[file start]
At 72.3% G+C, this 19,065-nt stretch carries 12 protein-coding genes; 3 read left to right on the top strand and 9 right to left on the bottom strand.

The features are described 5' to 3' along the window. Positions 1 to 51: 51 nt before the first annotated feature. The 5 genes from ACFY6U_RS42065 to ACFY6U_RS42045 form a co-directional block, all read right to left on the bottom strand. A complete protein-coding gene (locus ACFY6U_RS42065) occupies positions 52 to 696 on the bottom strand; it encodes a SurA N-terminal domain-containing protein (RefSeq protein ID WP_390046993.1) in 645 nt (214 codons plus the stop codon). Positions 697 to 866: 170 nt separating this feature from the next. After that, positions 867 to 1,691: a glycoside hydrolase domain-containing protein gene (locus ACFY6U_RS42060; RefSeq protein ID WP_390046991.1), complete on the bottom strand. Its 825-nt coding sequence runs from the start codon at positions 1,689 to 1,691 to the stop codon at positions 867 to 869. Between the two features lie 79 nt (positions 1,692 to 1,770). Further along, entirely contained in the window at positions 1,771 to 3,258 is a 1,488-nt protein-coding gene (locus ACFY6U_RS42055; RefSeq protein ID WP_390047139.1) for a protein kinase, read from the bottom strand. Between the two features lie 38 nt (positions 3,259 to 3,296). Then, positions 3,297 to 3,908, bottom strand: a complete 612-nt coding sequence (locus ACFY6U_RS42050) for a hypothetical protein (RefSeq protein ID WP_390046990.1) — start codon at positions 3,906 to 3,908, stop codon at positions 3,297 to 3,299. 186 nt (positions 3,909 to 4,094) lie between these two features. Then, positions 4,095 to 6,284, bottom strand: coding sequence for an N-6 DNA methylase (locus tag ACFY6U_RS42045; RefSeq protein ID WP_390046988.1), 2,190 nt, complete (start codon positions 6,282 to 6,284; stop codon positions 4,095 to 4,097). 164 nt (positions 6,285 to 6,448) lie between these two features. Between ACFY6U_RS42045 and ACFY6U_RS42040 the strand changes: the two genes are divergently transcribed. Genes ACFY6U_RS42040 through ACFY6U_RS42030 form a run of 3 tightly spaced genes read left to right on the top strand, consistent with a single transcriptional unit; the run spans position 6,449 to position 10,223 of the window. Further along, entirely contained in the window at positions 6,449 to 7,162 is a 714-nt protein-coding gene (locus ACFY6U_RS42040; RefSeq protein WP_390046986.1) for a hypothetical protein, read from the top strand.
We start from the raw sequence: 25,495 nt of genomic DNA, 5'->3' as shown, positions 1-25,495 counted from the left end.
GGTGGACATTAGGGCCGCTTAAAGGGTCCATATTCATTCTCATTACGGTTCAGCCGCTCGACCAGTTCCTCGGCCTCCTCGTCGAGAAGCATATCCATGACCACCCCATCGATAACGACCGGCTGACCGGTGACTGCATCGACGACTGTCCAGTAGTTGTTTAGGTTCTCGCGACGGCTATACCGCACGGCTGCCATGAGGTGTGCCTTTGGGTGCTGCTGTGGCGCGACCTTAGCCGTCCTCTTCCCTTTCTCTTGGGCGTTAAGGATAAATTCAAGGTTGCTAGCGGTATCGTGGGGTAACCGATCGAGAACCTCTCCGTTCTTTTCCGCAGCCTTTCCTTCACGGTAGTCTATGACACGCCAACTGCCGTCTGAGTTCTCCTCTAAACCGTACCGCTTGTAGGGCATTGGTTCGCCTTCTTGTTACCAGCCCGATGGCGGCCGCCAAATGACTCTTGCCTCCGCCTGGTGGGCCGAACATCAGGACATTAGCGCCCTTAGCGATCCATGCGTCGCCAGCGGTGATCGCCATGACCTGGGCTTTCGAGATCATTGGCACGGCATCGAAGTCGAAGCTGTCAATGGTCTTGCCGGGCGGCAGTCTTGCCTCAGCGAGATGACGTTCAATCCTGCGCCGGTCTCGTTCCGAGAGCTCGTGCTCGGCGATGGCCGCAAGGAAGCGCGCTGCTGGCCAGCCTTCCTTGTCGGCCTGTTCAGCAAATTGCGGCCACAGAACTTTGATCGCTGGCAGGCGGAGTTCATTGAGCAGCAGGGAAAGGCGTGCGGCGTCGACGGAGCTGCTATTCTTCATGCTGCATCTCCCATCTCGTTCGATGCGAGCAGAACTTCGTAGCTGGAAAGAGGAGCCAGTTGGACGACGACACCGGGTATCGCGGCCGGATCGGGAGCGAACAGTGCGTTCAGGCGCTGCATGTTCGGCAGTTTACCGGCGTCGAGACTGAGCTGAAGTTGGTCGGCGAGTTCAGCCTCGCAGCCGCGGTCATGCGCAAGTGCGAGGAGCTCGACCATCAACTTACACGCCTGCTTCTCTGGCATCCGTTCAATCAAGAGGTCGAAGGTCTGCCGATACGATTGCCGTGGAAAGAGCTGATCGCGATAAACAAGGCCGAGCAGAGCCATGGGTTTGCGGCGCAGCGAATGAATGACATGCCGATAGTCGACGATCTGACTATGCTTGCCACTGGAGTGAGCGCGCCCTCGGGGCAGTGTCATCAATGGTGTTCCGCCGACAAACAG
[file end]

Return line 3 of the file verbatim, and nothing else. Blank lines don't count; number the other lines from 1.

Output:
We start from the raw sequence: 25,495 nt of genomic DNA, 5'->3' as shown, positions 1-25,495 counted from the left end.